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First light rail service at Capitol Hill Station still slated for 2016 — But Sound Transit talking early arrival

Construction signs warned the Hill to be ready for a long haul back in December 2009 (Image: CHS)

Construction signs warned the Hill to be ready for a long haul back in December 2009 (Image: CHS)

Ahead of schedule and under budget, Sound Transit is apparently ready to start talking about a possible early opening for the $1.9 billion, 3.1 mile, U-Link light rail extension connecting downtown to UW’s southeastern edge via Capitol Hill Station. But don’t get too excited — we’re talking months, not years.

At Thursday’s Sound Transit board meeting, CEO Joni Earl announced discussions are underway with contractors to determine the cost of moving the schedule up from the current planned opening of September 2016. A Sound Transit briefing document on a “Potential early University Link Opening” is below.

Earlier this month, CHS reported that the project to bore twin tunnels and complete stations at Montlake and on Broadway was six months ahead of schedule and $100 million below budget. “The riskiest part of the job, going under I-5, is finished,” spokesperson Bruce Gray told CHS. “U-Link is going great.”

An artist's rendition of Capitol Hill Station's  subterranean platform (Image: Sound Transit)

An artist’s rendition of Capitol Hill Station’s subterranean platform (Image: Sound Transit)

Thursday’s board meeting also included an important vote on the development agreement for the Sound Transit-owned properties around the Broadway station site. As expected the board authorized the plan forged by a multi-year community process and the Seattle City Council to create a framework for affordable housing, retail and community space in developments that will soar some 85 feet adjacent the neighboring station. With the possibility of an early completion of construction on the light rail system and Capitol Hill Station, Sound Transit is planning for the development properties to be ready for construction to begin in March 2016.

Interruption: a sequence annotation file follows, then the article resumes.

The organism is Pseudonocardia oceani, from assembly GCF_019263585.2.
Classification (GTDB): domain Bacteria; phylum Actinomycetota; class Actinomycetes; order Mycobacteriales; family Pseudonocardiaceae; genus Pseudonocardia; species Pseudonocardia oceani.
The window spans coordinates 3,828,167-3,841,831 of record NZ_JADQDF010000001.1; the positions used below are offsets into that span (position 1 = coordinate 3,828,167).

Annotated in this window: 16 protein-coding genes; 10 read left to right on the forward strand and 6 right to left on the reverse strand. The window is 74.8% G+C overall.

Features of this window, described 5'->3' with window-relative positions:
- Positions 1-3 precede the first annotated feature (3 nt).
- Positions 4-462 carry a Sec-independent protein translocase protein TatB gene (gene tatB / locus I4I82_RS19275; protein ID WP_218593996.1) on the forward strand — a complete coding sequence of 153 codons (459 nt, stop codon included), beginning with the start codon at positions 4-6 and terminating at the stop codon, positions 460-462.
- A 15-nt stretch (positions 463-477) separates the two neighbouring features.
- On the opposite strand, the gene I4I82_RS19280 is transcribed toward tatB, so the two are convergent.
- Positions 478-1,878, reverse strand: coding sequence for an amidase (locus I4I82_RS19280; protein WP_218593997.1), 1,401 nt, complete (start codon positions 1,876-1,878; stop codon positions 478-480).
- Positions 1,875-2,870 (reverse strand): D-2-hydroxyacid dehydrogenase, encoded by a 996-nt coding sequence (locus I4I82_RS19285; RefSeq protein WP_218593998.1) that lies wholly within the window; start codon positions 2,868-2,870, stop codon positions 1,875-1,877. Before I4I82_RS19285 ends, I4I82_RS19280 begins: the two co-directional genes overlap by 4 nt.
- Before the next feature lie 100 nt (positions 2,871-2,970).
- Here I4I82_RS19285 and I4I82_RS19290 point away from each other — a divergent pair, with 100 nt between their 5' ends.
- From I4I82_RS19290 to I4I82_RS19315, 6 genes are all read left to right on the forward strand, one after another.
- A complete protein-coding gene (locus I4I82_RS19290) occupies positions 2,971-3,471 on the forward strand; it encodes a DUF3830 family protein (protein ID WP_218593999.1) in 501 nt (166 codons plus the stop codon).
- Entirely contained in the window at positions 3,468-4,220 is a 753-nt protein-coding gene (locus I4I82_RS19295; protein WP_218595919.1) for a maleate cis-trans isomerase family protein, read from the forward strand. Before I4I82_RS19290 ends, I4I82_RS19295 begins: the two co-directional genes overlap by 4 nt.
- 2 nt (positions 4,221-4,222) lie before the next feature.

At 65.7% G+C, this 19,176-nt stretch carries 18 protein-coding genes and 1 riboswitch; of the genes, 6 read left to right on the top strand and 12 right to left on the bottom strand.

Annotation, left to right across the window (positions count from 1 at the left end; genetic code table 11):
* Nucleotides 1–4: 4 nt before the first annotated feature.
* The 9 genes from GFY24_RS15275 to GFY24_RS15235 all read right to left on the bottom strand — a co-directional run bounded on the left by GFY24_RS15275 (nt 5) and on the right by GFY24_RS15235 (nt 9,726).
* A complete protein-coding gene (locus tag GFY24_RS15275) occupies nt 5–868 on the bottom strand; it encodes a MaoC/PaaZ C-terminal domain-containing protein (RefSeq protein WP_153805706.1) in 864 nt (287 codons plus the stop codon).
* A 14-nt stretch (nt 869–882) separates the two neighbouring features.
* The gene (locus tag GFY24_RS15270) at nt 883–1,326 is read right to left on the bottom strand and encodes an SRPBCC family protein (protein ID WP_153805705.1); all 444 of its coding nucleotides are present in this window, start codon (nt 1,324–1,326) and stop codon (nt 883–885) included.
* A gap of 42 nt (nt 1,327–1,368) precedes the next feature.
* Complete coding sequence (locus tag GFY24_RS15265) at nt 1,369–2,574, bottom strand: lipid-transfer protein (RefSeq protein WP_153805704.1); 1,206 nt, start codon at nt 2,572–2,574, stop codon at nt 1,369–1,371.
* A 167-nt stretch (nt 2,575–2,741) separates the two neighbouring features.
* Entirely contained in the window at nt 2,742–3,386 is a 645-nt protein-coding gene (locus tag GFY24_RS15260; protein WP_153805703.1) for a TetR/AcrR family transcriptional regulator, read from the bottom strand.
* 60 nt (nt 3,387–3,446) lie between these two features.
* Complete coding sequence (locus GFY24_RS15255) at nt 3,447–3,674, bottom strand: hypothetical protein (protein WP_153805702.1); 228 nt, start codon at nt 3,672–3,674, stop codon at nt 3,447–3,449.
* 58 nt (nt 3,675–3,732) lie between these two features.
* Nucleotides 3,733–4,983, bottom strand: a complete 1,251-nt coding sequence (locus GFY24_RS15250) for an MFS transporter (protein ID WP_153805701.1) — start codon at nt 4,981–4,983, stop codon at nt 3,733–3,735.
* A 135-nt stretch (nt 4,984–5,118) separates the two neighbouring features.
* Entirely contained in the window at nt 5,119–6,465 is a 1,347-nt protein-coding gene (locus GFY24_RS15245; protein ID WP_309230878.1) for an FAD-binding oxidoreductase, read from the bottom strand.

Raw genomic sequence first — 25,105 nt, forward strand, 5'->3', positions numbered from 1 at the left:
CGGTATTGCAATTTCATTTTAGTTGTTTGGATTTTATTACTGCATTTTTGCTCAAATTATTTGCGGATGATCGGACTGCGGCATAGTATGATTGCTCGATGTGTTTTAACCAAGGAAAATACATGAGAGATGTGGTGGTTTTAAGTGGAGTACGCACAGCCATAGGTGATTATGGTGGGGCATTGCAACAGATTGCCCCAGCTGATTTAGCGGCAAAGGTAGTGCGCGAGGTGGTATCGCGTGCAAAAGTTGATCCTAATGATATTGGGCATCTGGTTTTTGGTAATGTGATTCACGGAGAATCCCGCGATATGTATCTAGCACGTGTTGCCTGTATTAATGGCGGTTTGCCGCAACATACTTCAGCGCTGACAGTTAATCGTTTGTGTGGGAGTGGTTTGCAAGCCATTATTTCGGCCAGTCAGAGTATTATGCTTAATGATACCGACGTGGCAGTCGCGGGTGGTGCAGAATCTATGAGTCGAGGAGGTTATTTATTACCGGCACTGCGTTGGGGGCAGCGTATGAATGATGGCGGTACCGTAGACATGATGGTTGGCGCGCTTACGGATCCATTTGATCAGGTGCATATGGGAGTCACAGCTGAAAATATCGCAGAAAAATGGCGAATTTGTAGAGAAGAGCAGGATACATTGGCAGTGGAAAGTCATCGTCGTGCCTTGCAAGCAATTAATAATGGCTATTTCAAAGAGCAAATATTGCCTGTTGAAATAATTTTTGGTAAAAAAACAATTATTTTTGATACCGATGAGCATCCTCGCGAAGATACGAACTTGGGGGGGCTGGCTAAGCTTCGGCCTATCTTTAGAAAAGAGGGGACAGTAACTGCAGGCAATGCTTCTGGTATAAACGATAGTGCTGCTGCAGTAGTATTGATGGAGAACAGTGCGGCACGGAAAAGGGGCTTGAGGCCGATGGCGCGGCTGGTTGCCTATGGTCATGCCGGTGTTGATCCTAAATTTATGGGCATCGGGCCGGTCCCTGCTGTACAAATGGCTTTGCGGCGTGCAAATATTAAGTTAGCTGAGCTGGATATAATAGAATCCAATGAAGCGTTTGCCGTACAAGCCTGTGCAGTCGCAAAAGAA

In Thursday’s board meeting discussion about the possibilities for an early opening of the line and the release of the briefing document, Sound Transit is talking publicly for the first time about plans to take advantage of the speedy pace even as work on Capitol Hill Station is only about a quarter complete. The agency also says an early opening would have to be coordinated with King County Metro, the City of Seattle, UW and the Federal Transit Administration.

According to the Sound Transit document, the agency expects to know more about the possibility of an early opening by the end of 2013.

In the meantime, work to finish the First Hill streetcar through to the interim Denny Way terminus is on pace for a spring 2014 opening. With the current 6-month float, light rail may now make its own spring debut on Capitol Hill two years later.



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5 thoughts on “First light rail service at Capitol Hill Station still slated for 2016 — But Sound Transit talking early arrival” -- All CHS Comments are held for moderation before publishing

  1. Alternate story:

    Originally slated to open in the 2005-2006 time frame, Sound Transit light rail to the University District will open as early as Spring 2016, 10 years late and $1.8 billion dollars over budget. The cost of the 2 stations and tunneling from downtown to the University District will cost the same as the entire 26 station line was projected to cost in 1996 (in 1996 dollars). When the next phase open, there will be a total of 14 stations, half of the promised number when the original bond measure was approved by voters in 1996. Originally ST projected 100,000 riders per day. In reality, after approximately 4 years of operation on a partial system, Central Link has reached an all time high of 32,000 riders per day as of the second quarter of 2013. Still to be constructed is the final phase of the original proposal–the lines from the University District to Northgate. This section is currently projected to open 17 years behind schedule.


    OK, Sound Transit has done a good job of keeping this extension on-time and even possibly under budget, but the above paragraph is the rest of the story. Way late, way over budget, and way under ridership projections from the voter approved proposal. Is it any wonder that governments are held in such low esteem by the public?

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